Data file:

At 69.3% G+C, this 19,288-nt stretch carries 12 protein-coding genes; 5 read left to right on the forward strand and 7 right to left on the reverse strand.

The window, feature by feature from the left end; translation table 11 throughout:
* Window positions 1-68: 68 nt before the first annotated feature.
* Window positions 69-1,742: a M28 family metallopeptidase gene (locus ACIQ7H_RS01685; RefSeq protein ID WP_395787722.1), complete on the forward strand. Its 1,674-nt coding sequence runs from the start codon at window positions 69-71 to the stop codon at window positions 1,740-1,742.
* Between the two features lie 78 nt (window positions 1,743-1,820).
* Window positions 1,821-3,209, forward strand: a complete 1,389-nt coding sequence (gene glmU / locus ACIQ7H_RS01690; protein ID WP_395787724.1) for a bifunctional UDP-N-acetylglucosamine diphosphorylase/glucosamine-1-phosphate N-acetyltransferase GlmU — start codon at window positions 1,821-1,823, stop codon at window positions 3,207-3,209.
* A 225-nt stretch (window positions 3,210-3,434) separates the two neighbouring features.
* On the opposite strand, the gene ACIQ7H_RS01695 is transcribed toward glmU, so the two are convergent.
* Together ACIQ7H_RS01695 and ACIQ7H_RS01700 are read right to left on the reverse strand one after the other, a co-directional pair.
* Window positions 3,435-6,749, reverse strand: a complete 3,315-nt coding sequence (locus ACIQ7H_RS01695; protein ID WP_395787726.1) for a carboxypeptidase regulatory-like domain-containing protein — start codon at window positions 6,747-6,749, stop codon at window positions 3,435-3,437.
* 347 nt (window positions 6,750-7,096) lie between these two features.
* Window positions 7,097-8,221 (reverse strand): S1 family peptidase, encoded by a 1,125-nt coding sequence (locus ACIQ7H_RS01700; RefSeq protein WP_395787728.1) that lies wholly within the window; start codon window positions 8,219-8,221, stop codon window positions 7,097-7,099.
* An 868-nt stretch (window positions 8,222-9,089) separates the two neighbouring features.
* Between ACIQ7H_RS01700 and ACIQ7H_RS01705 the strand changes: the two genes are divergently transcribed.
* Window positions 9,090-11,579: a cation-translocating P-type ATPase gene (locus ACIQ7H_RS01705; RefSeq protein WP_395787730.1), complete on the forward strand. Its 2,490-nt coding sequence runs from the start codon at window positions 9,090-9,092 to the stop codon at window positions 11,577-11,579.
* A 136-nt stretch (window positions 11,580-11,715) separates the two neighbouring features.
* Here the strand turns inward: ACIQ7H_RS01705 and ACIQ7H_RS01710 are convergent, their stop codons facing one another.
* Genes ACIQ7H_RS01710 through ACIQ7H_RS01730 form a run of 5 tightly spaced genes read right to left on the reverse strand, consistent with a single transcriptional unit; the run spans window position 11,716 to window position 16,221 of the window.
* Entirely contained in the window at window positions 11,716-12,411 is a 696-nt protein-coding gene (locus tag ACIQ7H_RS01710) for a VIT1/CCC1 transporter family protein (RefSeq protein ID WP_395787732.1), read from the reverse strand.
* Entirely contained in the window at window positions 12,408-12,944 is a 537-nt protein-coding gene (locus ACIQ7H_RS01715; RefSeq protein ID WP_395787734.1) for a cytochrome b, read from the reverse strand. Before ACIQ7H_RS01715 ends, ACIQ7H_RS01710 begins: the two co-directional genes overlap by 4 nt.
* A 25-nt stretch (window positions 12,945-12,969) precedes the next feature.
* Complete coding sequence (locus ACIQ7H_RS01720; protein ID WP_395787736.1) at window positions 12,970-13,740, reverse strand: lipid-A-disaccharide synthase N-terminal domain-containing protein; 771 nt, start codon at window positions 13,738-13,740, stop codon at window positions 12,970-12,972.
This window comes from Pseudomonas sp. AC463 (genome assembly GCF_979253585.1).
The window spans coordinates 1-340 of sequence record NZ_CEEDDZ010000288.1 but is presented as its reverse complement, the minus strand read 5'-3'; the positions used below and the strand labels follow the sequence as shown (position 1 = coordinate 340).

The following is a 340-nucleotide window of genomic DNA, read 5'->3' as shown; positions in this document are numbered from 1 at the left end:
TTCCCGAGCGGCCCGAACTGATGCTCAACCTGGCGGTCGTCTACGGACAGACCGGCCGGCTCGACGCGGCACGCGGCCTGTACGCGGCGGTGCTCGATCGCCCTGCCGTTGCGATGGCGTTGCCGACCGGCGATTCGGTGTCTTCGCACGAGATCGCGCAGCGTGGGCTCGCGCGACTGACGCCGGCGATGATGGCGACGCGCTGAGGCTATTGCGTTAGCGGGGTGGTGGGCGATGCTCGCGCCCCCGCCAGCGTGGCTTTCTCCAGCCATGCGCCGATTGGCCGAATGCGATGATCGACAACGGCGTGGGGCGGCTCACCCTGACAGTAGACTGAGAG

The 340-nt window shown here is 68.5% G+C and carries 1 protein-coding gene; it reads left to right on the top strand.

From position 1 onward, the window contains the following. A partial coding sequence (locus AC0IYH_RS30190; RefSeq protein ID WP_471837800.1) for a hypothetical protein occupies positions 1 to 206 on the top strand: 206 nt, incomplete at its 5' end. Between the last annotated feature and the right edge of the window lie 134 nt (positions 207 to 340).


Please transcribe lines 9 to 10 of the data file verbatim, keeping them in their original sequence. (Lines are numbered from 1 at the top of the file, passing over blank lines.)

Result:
* Together ACIQ7H_RS01695 and ACIQ7H_RS01700 are read right to left on the reverse strand one after the other, a co-directional pair.
* Window positions 3,435-6,749, reverse strand: a complete 3,315-nt coding sequence (locus ACIQ7H_RS01695; protein ID WP_395787726.1) for a carboxypeptidase regulatory-like domain-containing protein — start codon at window positions 6,747-6,749, stop codon at window positions 3,435-3,437.